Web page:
For the past nine years, MBA students have come to campus a week early to get the lay of the land and work on a service project for their community. This year, all graduate programs at the David Eccles School of Business returned to campus to network, meet faculty and begin the year strong.

Melissa Pickett and Greg Larsen, who sit on the Graduate Business Student Association (GBSA), told me the club’s goal this year was to have all graduate students interact while setting the standards for the next two years. Over the summer the GBSA, led by efforts of Cody Neville, created a Standard Code of Conduct which they unveiled to their peers last week.

Larsen says, “From the first day, the expectations were made clear.” Dr. Abe Bakhsheshy and Dr. Harris Sondak led a panel discussion about corporate service and ethical behavior; both issues are top priorities at the school. Students had a Q&A with business leaders about how their companies incorporate corporate service responsibility into their corporate culture.

Week Zero also gave students a chance to join in a town hall meeting with Dean Taylor Randall and Associate Dean Christine Botosan. “In this session students were able voice concerns in a safe environment,” Larsen says. The dean’s team also reported back on action items from previous meetings. Both Larsen and Pickett feel this investment makes the David Eccles School of Business stand out from the rest.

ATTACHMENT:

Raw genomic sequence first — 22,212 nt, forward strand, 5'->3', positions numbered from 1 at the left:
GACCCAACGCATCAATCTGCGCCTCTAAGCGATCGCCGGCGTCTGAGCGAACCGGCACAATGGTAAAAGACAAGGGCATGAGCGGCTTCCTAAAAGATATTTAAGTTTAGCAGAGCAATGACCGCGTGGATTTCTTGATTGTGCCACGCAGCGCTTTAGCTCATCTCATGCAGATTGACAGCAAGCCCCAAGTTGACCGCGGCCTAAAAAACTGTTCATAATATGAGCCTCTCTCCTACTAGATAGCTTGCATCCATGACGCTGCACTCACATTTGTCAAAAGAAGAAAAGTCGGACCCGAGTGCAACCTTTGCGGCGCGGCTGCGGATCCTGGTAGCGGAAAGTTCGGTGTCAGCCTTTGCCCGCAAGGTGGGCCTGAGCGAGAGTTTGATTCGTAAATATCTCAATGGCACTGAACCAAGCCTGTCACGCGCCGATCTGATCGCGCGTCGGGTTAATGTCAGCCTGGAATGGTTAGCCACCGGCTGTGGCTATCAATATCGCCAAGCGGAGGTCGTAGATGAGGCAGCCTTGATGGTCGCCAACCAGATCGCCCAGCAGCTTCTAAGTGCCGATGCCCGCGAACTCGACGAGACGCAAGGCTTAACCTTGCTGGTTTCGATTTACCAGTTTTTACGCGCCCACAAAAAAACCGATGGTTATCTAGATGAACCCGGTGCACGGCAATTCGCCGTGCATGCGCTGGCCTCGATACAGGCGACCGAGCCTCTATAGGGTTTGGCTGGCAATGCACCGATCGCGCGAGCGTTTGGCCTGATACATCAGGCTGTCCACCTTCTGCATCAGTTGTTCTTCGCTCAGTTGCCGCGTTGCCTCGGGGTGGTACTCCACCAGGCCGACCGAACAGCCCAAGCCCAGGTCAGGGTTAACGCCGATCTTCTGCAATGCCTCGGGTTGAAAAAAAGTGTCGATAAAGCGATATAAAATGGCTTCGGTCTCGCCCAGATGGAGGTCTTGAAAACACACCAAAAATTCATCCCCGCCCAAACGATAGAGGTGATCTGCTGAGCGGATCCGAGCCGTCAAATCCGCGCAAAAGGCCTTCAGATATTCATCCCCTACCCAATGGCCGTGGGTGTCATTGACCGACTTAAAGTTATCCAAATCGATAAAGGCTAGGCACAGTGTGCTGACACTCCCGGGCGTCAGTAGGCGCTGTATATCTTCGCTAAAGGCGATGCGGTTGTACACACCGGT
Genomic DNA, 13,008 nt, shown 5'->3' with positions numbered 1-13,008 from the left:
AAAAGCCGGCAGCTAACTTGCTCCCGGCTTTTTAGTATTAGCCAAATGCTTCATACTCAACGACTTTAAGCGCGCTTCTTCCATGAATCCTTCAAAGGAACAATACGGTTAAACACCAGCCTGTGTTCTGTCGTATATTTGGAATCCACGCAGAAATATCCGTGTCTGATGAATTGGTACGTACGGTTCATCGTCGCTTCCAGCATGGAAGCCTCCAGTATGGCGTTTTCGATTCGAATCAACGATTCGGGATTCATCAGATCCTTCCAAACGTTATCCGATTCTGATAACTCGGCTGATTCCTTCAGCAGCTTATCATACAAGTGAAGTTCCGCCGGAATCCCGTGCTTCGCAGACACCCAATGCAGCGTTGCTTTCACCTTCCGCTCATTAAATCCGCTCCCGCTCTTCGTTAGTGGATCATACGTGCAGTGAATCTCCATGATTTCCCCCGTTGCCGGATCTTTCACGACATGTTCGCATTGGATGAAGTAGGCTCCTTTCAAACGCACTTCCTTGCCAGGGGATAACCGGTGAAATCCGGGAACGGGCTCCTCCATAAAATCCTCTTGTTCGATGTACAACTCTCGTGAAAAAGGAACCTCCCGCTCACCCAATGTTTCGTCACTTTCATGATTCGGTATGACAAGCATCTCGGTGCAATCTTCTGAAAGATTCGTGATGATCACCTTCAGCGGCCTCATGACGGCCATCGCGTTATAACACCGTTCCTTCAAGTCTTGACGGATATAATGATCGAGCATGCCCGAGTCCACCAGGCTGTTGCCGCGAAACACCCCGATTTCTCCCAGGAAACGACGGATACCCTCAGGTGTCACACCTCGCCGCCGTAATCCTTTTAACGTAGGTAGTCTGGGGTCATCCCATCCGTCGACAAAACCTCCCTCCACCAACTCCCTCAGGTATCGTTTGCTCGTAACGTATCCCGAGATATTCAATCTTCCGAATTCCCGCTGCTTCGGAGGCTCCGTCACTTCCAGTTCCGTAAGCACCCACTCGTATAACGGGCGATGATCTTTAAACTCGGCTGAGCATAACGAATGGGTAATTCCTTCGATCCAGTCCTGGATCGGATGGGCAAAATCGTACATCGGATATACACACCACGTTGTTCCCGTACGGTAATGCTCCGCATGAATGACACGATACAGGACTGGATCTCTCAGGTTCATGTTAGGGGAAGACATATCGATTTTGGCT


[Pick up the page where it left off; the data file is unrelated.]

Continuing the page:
During the week, second-year MBA students were matched up with first-year students to mentor them as they progress through the program. They began working in teams on service projects, which teaches students the importance of working together to achieve results. Larsen says “students are given a task and it’s up to each set to determine how to tackle the challenge, create a plan of who’s responsible for what, and create a structure for success.” He goes on to add, “This sets the foundation of respect, friendship and trust.” Pickett tells me, “Teamwork is real life.” In each business situation you’re told to work together, “but it’s not formally taught how to work with one another.